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Educational aims

This taught postgraduate programme in music (which comprises the postgraduate foundation module (A870), the subject module (A871) and the dissertation module (A877) will:

  • provide you with an advanced academic training in the techniques of postgraduate study in music
  • increase your knowledge and understanding of a range of key themes, including the ways that research is conducted, using both traditional methods and those employing new technologies, and how scholarly discourses about music are conveyed in writing
  • enable you to explore the ways in which research and scholarship inform discourses about, and practices associated with, musical performance.

Learning outcomes

The learning outcomes of the programme are described in four areas.

Knowledge and understanding

When you have completed this degree you will have a sound knowledge and understanding of:

  • the nature, purpose and diversity of postgraduate research in music
  • investigative methods that are generic to music research, together with an ability to use those methods
  • the major concerns in current and recent musical discourse, and the arguments that have existed within them
  • how to analyse a range of different types of sources relevant to music, and an ability to express ideas in extended pieces of writing
  • the relationship between musical scholarship and performance
  • the cultural and thematic breadth of postgraduate music study: the programme structure ensures that you will engage with western and non-western music.

Cognitive skills

When you have completed this degree you will be able to:

  • compare different methodological approaches to music research
  • analyse and compare sources in different media, written and aural
  • analyse and describe musical works and practices
  • use new technology discriminatingly and systematically
  • understand the relationship between scholarly sources and musical performance.

Practical and/or professional skills

When you have completed this degree you will be able to:

  • use research libraries, their archives and their contents efficiently
  • use specialist online databases and other online facilities for postgraduate study
  • form arguments at postgraduate level and express those arguments in substantial pieces of writing using proper academic conventions
  • apply critical and evaluative skills to several themes and topics related to musical performance and assess the importance of these research skills to practical and professional aspects of music.

Key skills

When you have completed this degree you will be able to:

  • write extended pieces of prose based on your own research of primary and secondary sources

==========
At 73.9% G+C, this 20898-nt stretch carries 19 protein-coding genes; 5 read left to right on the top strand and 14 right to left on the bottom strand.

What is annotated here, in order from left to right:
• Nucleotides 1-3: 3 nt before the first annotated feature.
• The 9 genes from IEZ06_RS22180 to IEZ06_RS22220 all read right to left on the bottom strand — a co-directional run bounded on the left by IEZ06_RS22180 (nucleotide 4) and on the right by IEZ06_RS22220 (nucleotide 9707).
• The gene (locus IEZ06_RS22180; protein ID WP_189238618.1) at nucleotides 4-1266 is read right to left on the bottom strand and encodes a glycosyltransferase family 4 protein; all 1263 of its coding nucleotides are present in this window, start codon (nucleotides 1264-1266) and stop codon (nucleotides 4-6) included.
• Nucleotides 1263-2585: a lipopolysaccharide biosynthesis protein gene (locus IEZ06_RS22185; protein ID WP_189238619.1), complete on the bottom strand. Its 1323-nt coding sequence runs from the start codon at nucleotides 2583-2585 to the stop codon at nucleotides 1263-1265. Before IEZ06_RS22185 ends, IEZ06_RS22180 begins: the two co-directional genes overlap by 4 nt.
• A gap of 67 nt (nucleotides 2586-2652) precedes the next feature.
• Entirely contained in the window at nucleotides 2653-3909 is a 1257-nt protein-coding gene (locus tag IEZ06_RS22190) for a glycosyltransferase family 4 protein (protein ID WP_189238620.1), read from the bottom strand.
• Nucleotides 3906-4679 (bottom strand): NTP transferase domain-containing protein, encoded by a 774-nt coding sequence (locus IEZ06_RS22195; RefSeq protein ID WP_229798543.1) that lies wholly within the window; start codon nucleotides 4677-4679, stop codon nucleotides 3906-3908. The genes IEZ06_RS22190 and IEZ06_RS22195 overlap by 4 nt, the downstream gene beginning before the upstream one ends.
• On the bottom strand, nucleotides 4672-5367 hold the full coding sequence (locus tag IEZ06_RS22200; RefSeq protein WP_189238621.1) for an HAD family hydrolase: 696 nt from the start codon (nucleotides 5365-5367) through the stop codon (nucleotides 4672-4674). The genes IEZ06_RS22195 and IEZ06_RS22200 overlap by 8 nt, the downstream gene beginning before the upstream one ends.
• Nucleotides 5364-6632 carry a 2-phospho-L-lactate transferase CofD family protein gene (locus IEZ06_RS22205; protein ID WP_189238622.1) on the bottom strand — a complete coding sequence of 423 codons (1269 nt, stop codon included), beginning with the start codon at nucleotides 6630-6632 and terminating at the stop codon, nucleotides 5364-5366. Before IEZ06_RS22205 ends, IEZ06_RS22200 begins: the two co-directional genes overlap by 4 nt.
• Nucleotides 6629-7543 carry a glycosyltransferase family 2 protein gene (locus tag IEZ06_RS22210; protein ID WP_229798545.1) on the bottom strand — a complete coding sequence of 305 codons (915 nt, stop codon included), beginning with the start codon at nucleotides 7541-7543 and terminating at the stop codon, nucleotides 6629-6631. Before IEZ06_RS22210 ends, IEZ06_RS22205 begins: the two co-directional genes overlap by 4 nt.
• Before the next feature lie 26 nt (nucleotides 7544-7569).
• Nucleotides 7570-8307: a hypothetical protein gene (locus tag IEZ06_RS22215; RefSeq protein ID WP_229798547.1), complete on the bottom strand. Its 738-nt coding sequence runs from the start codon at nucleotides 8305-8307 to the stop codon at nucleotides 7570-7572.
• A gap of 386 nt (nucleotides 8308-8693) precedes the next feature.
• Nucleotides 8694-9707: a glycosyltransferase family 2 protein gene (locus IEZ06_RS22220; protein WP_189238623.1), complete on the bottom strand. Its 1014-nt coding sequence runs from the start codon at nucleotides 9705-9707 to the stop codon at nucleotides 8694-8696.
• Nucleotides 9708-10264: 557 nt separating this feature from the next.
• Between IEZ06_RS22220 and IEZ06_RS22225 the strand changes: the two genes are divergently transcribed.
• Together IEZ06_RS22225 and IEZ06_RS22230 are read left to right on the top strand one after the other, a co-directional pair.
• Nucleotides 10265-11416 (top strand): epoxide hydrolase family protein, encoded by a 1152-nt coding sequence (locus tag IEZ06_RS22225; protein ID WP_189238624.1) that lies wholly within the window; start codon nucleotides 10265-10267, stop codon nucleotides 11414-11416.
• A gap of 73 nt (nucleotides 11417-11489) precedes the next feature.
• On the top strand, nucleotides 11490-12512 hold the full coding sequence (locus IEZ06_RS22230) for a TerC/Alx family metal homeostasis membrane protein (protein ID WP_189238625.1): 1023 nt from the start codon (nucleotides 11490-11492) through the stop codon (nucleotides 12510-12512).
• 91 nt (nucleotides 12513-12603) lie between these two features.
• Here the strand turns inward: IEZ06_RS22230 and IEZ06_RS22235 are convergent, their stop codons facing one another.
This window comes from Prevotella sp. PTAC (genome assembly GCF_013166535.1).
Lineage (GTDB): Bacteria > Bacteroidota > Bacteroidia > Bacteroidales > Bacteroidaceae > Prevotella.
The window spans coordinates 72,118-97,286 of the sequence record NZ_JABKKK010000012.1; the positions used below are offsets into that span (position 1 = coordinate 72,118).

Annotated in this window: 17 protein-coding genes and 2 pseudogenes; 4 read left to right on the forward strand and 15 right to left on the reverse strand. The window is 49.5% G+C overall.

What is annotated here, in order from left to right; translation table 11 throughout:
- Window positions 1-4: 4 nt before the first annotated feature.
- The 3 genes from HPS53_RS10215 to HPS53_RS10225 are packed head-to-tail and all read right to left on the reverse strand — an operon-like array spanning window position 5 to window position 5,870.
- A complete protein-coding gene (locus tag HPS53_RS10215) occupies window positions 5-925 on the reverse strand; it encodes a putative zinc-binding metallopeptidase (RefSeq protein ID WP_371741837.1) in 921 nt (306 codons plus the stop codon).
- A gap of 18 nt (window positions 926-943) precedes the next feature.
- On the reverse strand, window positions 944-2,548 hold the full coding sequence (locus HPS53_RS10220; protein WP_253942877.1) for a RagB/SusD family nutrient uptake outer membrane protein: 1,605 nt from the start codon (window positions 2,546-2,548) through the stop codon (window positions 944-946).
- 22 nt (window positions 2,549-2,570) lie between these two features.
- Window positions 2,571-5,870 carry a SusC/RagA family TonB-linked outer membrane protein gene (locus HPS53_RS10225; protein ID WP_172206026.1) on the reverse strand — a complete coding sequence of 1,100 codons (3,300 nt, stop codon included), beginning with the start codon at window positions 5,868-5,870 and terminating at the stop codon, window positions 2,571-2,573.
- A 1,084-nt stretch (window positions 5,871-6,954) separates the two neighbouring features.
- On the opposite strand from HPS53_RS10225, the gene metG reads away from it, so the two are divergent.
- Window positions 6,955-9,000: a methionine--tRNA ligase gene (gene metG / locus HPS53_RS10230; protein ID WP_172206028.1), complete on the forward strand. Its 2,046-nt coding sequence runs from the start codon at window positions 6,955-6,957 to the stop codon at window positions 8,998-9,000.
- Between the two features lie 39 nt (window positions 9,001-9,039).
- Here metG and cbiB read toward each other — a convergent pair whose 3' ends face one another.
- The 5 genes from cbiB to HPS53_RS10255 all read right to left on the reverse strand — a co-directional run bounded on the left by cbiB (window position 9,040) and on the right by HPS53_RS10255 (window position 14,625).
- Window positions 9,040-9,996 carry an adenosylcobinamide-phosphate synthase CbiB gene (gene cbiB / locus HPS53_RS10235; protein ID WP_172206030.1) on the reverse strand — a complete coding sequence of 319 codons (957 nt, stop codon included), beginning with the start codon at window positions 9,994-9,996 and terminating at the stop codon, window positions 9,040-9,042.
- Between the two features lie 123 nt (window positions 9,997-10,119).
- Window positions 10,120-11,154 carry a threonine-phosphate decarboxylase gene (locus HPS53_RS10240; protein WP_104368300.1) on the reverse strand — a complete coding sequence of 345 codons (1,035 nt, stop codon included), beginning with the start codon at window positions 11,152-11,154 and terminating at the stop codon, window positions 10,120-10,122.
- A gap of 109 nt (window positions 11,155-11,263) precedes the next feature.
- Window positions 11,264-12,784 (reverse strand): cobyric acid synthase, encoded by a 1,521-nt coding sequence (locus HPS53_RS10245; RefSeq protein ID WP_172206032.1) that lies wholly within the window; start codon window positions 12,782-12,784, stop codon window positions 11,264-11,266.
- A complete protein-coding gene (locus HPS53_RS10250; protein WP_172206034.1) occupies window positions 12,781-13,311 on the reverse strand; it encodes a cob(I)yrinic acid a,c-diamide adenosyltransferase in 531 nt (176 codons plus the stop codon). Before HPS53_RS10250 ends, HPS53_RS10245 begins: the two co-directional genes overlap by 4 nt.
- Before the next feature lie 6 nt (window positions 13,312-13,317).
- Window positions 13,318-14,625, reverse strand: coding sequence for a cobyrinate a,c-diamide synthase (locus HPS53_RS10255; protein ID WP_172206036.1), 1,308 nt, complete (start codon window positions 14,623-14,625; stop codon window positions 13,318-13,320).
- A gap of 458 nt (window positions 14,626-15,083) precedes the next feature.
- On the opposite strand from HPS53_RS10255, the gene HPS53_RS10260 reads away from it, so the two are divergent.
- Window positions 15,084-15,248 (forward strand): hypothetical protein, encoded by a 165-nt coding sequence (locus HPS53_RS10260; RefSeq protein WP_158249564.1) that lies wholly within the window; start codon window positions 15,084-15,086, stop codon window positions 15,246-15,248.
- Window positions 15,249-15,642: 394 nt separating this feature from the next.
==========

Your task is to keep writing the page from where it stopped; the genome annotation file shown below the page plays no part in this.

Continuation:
• use internet resources relevant to music efficiently and discriminatingly
  • structure arguments
  • use scholarly conventions accurately
  • find and evaluate musical sources
  • understand relationships between different research and interpretative methods.

Teaching, learning and assessment methods

Knowledge and understanding are gained and developed through the study materials in a postgraduate foundation module, a subject module, and a final dissertation module. Teaching materials supporting the first two of these include study guides and offprints, a scores supplement, audio CDs, assignment booklets, and access to a large number of online resources through the Postgraduate Music website. Learning outcomes are assessed primarily by means of tutor-marked assignments (TMAs). The foundation module also has an examination, which provides you with the opportunity to demonstrate your understanding of the broad methodological themes of the module, and the subject module includes a final long assignment, or ‘project’, which prepares you for the independent work of the dissertation. For the dissertation you will choose a topic relating to the themes studied earlier in the programme, and write this up in 16,000–18,000 words. Tutors provide ungraded feedback on draft chapters, but the dissertation itself forms the assessed component of this final module.

Cognitive skills: the case studies contained in the first two programme modules are designed to provide you with opportunities to learn through the analysis and comparison of secondary sources in various media (for example, sound recordings, documents and scores), and to encourage increasing independence in research. The use of ICT is an inherent element of the learning technique, which is developed in both the foundation and subject modules as an aid to learning (rather than as a skill that is taught and tested in its own right). The programme’s online facilities form an extension of the techniques that are taught, for example, in respect of library research, and the assessment of these skills is manifest throughout the TMAs.

Practical and professional skills: the formation of arguments and the employment of critical and evaluative skills are taught in the foundation and subject modules, and assessed in these and the dissertation module. The use of research libraries is taught in the foundation module and developed at each stage of the programme. Similarly, the use of online facilities is taught in the study material at foundation level and developed through the programme. These skills are assessed throughout the programme.

Key skills: the foundation module sets up the learning-centred approach for the whole programme, using a recurring four-week pattern in which you will normally spend two weeks learning from the module materials, one week applying and developing this knowledge by working on case studies relevant to a forthcoming TMA, and one week working on the TMA itself. The key skills developed within this structure and in subsequent modules are tested, either explicitly or implicitly, in every assessment component in the programme.